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Working with existing cast iron

Working with existing cast iron
Issue Time:2019-07-31

Working with existing cast iron

    Retrofit work differs from new installations in two ways. First, you don't usually have as much room to work. Second, in addition to extending the new, you'll need to adapt to the old. In the case of the cast iron, that means finding the best place to splice into the line. In some cases, it means making the whole project fit current code requirements. Once you cut into grandpa's work, you lose the benefit of the grandfather clause. 

    Where  you choose to cut into an older cast-iron piping system will depend on what you happen to add or improve. If you've built a home addition that includes plumbing, you'll likely need to cut into the stack in the basement. If you're adding a bath in a basement, in an area without rough-in piping for a bath, you'll need to break the basement floor and cut into the underslab soil pipe. If you are simply remodeling an upstairs bath, you may not need to cut into the existing horizontal toilet piping, just beyond the stack fitting. You can then extend all the fixtures from this full-size line. You may need to cut the stack in the attic to tie in a new vent, but that's usually easier than breaking the stack in a wall.

    Hazards of cutting vertical stacks. If you need to cut out a section of cast-iron stack on a lower floor, it's important  that you make sure the stack above  the cut can't come crashing down. Most stacks won't fall when cut, because upper-story vents or branch lines hold them in place. Still, it pays to check, especially when you consider the weight of a 20-to-30-foot cast-iron pipe. The most surefire precautionary measure is to install a stack clamp that grips the stack and is supported by nearby wall studs.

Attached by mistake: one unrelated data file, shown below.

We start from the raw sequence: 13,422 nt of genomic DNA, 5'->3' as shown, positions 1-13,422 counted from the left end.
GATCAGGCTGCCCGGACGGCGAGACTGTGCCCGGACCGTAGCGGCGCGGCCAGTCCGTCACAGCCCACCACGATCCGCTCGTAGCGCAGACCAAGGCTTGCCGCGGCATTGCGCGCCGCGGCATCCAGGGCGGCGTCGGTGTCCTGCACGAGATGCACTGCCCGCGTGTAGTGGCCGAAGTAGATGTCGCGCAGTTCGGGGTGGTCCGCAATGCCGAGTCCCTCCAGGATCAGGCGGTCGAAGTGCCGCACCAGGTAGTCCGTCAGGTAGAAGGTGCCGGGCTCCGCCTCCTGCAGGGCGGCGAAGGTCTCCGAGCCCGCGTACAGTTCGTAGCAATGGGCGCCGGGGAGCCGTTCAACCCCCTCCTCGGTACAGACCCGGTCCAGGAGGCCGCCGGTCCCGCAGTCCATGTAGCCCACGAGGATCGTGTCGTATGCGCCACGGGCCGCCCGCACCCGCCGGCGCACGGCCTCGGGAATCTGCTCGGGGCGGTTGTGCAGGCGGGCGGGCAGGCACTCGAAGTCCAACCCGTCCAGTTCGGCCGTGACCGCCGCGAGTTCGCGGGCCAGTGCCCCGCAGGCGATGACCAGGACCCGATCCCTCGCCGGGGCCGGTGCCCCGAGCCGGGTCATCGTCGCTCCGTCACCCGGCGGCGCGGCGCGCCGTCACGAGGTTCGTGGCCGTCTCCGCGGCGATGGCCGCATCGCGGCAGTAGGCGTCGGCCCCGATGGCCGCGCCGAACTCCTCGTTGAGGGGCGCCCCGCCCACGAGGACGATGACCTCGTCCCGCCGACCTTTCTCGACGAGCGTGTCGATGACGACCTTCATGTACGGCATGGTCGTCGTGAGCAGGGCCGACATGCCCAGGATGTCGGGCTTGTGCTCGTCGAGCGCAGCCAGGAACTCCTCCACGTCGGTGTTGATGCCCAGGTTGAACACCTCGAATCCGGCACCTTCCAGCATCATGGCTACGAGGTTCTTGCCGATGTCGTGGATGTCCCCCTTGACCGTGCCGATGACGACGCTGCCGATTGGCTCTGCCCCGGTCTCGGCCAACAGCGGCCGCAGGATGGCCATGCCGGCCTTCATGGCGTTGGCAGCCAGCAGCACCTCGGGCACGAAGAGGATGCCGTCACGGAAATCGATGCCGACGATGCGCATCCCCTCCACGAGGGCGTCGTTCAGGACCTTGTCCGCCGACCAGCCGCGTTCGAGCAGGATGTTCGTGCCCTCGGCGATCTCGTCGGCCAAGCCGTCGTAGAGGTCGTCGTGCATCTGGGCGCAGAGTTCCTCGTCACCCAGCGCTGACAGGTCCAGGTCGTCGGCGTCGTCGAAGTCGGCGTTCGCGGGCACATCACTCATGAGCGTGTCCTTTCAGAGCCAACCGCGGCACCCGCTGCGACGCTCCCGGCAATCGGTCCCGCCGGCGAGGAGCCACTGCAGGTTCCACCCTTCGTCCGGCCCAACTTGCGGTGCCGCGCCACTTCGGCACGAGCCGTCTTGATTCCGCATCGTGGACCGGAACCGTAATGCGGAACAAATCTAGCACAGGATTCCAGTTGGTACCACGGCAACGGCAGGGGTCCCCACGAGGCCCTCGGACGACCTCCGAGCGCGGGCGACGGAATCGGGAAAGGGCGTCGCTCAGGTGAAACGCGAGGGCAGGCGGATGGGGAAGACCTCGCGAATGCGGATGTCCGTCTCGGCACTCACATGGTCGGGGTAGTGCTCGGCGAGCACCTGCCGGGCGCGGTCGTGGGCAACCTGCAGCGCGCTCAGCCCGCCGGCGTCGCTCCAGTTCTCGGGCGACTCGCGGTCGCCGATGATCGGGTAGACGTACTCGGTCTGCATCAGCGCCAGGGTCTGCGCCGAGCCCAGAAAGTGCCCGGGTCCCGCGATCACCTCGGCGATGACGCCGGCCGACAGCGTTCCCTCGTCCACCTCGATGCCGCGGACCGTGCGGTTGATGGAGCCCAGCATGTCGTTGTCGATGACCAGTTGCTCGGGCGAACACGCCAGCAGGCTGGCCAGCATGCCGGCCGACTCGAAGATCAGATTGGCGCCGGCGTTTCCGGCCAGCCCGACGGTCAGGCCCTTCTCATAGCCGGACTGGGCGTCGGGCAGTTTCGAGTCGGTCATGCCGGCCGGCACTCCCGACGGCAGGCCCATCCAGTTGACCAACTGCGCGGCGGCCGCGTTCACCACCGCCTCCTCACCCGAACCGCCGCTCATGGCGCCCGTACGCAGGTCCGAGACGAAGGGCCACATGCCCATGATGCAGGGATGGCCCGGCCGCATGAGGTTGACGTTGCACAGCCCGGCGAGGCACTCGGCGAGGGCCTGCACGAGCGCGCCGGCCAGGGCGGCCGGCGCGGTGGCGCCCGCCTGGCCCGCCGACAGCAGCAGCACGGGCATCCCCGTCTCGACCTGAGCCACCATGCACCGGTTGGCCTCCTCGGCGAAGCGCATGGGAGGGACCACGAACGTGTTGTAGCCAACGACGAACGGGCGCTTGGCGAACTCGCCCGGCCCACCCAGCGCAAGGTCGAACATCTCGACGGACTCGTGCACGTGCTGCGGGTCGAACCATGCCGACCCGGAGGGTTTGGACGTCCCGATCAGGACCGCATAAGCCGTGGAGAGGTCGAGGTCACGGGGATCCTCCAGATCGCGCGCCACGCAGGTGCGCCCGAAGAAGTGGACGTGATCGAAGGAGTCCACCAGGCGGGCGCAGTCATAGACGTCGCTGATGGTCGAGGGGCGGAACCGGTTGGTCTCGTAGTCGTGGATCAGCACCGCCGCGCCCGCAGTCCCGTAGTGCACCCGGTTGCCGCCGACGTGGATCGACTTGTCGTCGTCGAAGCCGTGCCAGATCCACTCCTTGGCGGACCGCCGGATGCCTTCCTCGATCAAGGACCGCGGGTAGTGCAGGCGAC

If you can't locate a stack clamp or the local wholesaler won't sell one to you, you'll have to improvise. If necessary, you can make a clamp with strap iron and bolts. In most cases, you only need to support the stack until you can splice in the new fitting. Then you can remove the supports. Dimensional lumber works well  as blocking. If you're working in the basement, for example, and you plan to cut out a section of stack just below the toilet fitting, jam a 2*4 stud between the toilet T-fitting and the basement floor. If you've opened a wall to make your improvement, a short 2*4 jammed between the floor's soleplate and the sink's branch arm will work. You could also go into the attic and prop lumber under a re-vent just as it enters the stack. In this case, you'd use the lumber to bridge two ceiling joists or to block up from the plumbing wall's top plate. A final option is to suspend the pipe with hole strap or lightweight chain. This i the best way to support horizontal piping.

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